Pristimantis achupalla is morphologically similar to multiple species such as P. acuminatus, P. enigmaticus, P. galdi, P. lacrimosus (variable), P. limoncochensis, P. mendax, P. moro, P. olivaceus, P. omeviridis, P. padiali, P. pardalinus, P. pluvialis, P. rhodostichus, P. schultei, and P. tantanti. The characteristics that these species share include dorsolaterally compressed heads and bodies and papilla or tubercles on the rostrum. However, P. achupalla has a smaller snout-vent length, rugose skin that extends on to the hindlimbs, and larger tubercles on the upper eyelid. Seven other species are particularly similar in appearance. However, P. achupalla can be differentiated by the presence of a supratympanic fold in P. amaguanae, a smooth dorsum and lack of a dermal fold in P. bromeliaceus, smooth skin with a tarsal fold and no tubercles on the upper eyelid in P. enigmaticus, smooth skin without dorsolateral folds, but with a tarsal fold, and a lack of a tympanic membrane and annulus in P. limoncochensis, lack of tubercles on the upper eyelid in P. omevirdis, skin texture and coloration in P. schultei, and shagreen skin with elongated ulnar tubercles in P. tantanti (Ttito and Catenazzi 2021).

In life, the dorsum of the frog has greenish-brown pigmentation. A dark brown interorbital bar is present, forming a triangular shape to the posterior. The canthus rostralis is dark greenish brown and the upper eyelids are dark green. The hind and forelimbs are green with the exception of oblique, brown, blurred bars. The throat and the ventrum have a pale green coloration. The iris has dark-brown reticulations on a bronze background. In preservative, The dorsal surface of the head is brown and the body is cream with slight dark brown areas around the scapulae. The interorbital bar is brown, the canthus is dark brown, and the upper eyelids are a dark bluish color. The transverse hindlimb bars remain dark. The ventral surface of the body is cream while the ventral surfaces of the thighs, plantar, palms, and digits become pale green. The tubercles are darker gray. The iris becomes dark gray (Ttito and Catenazzi 2021).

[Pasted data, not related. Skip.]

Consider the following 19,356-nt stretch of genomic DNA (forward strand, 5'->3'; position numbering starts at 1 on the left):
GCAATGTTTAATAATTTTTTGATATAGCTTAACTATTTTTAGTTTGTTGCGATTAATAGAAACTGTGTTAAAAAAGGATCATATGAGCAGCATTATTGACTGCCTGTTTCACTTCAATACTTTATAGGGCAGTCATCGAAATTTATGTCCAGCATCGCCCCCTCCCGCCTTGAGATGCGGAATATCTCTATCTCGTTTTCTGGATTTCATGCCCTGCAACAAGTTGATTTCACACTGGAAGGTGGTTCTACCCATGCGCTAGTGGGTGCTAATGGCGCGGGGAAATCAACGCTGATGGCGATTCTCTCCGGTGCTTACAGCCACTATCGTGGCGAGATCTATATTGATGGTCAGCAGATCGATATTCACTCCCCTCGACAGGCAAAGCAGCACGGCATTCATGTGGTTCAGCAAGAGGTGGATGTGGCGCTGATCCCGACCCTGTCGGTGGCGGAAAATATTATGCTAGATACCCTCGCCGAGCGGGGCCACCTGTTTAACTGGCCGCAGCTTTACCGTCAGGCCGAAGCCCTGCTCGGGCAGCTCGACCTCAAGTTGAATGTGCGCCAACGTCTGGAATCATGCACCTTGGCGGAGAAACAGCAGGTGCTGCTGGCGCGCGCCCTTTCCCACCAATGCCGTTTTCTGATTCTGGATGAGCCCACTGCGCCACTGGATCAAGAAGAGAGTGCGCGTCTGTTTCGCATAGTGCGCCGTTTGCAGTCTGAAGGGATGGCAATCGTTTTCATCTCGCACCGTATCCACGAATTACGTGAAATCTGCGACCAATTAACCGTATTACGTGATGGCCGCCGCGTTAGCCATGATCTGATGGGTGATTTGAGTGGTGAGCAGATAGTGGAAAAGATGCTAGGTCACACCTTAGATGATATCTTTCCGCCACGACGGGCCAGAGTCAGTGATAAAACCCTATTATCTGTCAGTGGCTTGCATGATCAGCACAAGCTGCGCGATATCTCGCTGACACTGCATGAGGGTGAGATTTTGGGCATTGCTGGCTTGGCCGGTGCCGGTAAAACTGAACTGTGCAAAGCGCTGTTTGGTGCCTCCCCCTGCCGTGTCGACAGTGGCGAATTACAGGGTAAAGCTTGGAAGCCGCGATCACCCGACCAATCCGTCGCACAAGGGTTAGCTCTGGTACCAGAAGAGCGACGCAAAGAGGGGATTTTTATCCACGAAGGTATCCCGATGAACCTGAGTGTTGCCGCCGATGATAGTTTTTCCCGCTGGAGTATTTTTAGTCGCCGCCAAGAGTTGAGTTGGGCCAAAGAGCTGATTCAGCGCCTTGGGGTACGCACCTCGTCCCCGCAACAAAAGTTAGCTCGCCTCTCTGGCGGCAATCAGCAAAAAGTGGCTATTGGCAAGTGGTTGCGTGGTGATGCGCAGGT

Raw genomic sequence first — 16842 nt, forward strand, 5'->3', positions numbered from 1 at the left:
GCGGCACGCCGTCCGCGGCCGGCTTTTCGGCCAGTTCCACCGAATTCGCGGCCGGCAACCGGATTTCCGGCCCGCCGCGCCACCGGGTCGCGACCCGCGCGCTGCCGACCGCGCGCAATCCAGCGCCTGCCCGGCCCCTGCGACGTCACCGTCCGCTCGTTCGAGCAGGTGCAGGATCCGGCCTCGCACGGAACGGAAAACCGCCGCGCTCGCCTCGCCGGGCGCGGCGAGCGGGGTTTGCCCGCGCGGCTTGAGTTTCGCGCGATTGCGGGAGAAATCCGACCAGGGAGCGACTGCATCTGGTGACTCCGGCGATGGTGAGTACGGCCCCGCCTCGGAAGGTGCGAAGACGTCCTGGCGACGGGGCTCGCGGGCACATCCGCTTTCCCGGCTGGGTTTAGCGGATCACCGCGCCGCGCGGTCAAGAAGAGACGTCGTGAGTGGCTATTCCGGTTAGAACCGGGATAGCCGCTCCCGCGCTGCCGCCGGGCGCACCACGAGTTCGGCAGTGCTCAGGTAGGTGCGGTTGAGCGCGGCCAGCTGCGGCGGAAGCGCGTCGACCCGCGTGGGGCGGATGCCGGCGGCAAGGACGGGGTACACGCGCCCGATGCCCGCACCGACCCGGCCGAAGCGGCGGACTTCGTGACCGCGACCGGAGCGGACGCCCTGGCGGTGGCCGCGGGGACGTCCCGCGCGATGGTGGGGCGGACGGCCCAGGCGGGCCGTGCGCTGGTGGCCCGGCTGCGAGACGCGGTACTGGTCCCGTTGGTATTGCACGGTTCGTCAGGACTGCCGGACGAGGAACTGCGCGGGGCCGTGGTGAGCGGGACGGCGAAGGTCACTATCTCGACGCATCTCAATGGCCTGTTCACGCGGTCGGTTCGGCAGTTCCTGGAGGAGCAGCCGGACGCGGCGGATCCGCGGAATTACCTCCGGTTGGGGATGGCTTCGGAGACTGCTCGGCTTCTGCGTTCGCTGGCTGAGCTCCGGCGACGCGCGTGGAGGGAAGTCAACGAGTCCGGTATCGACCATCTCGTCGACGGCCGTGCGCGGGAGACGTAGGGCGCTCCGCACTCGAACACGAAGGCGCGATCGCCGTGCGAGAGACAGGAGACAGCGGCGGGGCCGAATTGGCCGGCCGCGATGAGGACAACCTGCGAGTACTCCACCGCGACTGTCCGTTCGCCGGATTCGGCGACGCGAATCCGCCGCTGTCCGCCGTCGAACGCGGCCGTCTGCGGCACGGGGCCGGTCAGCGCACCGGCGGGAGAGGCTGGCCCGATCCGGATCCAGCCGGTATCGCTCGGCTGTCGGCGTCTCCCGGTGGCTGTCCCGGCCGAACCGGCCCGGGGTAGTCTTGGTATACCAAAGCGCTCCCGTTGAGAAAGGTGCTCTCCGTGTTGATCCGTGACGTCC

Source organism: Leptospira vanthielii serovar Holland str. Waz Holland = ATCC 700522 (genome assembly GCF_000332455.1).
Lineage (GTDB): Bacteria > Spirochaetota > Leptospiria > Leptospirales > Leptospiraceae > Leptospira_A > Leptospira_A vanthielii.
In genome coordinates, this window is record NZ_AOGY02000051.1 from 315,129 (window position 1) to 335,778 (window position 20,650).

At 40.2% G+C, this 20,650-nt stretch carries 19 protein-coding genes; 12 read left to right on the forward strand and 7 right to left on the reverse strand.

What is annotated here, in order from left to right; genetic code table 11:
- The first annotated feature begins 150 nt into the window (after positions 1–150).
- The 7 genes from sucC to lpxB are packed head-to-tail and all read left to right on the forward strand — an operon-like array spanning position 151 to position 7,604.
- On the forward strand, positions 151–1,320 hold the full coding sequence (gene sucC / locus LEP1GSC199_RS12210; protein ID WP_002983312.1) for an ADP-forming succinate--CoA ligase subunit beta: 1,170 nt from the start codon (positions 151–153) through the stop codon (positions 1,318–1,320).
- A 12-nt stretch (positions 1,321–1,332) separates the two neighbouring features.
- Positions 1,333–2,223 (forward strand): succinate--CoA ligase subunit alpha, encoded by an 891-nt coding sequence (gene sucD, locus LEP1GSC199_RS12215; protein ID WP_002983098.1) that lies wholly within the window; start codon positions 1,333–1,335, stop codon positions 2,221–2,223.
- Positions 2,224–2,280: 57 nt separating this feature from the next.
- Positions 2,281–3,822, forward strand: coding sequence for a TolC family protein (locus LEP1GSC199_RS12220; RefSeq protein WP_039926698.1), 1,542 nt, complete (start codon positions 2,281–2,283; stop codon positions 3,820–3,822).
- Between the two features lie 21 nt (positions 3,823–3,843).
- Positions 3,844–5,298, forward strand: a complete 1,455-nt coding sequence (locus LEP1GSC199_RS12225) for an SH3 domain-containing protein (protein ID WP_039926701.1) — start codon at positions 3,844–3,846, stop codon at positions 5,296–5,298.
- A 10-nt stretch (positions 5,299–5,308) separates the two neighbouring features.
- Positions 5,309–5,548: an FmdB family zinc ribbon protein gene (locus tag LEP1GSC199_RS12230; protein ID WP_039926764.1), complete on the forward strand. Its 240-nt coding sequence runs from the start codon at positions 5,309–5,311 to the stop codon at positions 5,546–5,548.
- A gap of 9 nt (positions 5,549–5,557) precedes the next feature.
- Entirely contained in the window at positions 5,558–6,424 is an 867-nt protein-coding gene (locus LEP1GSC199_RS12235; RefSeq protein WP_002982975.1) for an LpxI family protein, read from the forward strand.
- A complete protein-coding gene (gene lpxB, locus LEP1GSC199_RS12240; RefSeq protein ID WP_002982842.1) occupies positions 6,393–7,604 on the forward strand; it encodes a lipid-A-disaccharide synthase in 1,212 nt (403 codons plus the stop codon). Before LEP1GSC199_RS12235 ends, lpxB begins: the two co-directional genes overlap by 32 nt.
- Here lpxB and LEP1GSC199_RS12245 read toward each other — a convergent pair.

There are variations in coloration and skin texture. Some individuals have interorbital bars that range from a brown hue to a cream-like color. Some individuals have fainter brown barring on the hind limbs. Scattered tubercles on the dorsal surfaces can be found on some individuals, while others just have rough skin texture. Sexual dimorphism could not be assessed at the time of the species description as no female specimens were collected (Ttito and Catenazzi 2021).

Distribution and Habitat

Country distribution from AmphibiaWeb's database: Peru


View distribution map in BerkeleyMapper.